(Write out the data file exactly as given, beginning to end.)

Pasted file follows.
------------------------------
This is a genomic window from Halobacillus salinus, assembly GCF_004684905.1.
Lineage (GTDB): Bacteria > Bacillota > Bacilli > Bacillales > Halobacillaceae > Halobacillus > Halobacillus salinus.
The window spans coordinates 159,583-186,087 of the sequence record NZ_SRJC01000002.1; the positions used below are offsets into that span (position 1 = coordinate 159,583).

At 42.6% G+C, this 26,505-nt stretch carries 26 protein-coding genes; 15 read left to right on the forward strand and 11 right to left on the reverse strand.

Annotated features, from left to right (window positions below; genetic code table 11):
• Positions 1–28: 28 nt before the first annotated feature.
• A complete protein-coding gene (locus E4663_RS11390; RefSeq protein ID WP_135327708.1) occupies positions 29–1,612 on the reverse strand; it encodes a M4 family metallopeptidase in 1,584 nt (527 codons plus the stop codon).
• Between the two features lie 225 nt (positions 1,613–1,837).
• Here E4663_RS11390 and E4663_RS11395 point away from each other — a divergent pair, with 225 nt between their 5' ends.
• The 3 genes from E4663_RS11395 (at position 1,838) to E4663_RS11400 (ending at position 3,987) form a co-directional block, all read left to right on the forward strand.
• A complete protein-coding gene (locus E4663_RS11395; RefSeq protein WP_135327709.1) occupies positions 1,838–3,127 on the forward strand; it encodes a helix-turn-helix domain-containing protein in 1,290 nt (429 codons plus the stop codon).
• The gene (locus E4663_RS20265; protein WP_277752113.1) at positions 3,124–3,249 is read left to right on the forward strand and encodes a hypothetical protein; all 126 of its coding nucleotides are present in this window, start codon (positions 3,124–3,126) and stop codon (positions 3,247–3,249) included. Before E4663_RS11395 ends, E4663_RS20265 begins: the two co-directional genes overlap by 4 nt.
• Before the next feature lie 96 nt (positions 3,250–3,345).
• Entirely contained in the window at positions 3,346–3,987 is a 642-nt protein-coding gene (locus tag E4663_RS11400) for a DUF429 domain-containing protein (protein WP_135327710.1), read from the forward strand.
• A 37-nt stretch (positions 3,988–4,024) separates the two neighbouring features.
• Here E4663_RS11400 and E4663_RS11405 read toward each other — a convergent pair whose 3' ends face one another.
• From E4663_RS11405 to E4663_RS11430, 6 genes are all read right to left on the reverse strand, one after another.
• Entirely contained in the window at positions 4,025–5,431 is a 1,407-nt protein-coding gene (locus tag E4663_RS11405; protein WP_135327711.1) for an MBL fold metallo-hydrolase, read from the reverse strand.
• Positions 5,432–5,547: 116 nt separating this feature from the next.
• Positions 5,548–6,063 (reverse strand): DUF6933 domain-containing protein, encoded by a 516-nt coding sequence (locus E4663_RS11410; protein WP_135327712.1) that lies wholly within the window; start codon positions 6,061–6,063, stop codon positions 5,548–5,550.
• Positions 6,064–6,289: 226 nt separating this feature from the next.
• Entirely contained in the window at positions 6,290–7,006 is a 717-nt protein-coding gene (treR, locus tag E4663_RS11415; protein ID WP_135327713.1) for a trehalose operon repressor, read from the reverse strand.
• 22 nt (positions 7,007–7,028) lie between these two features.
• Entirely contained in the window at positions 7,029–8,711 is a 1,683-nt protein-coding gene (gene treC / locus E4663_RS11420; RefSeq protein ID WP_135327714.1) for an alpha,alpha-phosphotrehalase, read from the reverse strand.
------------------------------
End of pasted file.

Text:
This is a genomic window from Halobacillus salinus, assembly GCF_004684905.1.
Lineage (GTDB): Bacteria > Bacillota > Bacilli > Bacillales > Halobacillaceae > Halobacillus > Halobacillus salinus.
The window spans coordinates 159,583-186,087 of the sequence record NZ_SRJC01000002.1; the positions used below are offsets into that span (position 1 = coordinate 159,583).

At 42.6% G+C, this 26,505-nt stretch carries 26 protein-coding genes; 15 read left to right on the forward strand and 11 right to left on the reverse strand.

Annotated features, from left to right (window positions below; genetic code table 11):
• Positions 1–28: 28 nt before the first annotated feature.
• A complete protein-coding gene (locus E4663_RS11390; RefSeq protein ID WP_135327708.1) occupies positions 29–1,612 on the reverse strand; it encodes a M4 family metallopeptidase in 1,584 nt (527 codons plus the stop codon).
• Between the two features lie 225 nt (positions 1,613–1,837).
• Here E4663_RS11390 and E4663_RS11395 point away from each other — a divergent pair, with 225 nt between their 5' ends.
• The 3 genes from E4663_RS11395 (at position 1,838) to E4663_RS11400 (ending at position 3,987) form a co-directional block, all read left to right on the forward strand.
• A complete protein-coding gene (locus E4663_RS11395; RefSeq protein WP_135327709.1) occupies positions 1,838–3,127 on the forward strand; it encodes a helix-turn-helix domain-containing protein in 1,290 nt (429 codons plus the stop codon).
• The gene (locus E4663_RS20265; protein WP_277752113.1) at positions 3,124–3,249 is read left to right on the forward strand and encodes a hypothetical protein; all 126 of its coding nucleotides are present in this window, start codon (positions 3,124–3,126) and stop codon (positions 3,247–3,249) included. Before E4663_RS11395 ends, E4663_RS20265 begins: the two co-directional genes overlap by 4 nt.
• Before the next feature lie 96 nt (positions 3,250–3,345).
• Entirely contained in the window at positions 3,346–3,987 is a 642-nt protein-coding gene (locus tag E4663_RS11400) for a DUF429 domain-containing protein (protein WP_135327710.1), read from the forward strand.
• A 37-nt stretch (positions 3,988–4,024) separates the two neighbouring features.
• Here E4663_RS11400 and E4663_RS11405 read toward each other — a convergent pair whose 3' ends face one another.
• From E4663_RS11405 to E4663_RS11430, 6 genes are all read right to left on the reverse strand, one after another.
• Entirely contained in the window at positions 4,025–5,431 is a 1,407-nt protein-coding gene (locus tag E4663_RS11405; protein WP_135327711.1) for an MBL fold metallo-hydrolase, read from the reverse strand.
• Positions 5,432–5,547: 116 nt separating this feature from the next.
• Positions 5,548–6,063 (reverse strand): DUF6933 domain-containing protein, encoded by a 516-nt coding sequence (locus E4663_RS11410; protein WP_135327712.1) that lies wholly within the window; start codon positions 6,061–6,063, stop codon positions 5,548–5,550.
• Positions 6,064–6,289: 226 nt separating this feature from the next.
• Entirely contained in the window at positions 6,290–7,006 is a 717-nt protein-coding gene (treR, locus tag E4663_RS11415; protein ID WP_135327713.1) for a trehalose operon repressor, read from the reverse strand.
• 22 nt (positions 7,007–7,028) lie between these two features.
• Entirely contained in the window at positions 7,029–8,711 is a 1,683-nt protein-coding gene (gene treC / locus E4663_RS11420; RefSeq protein ID WP_135327714.1) for an alpha,alpha-phosphotrehalase, read from the reverse strand.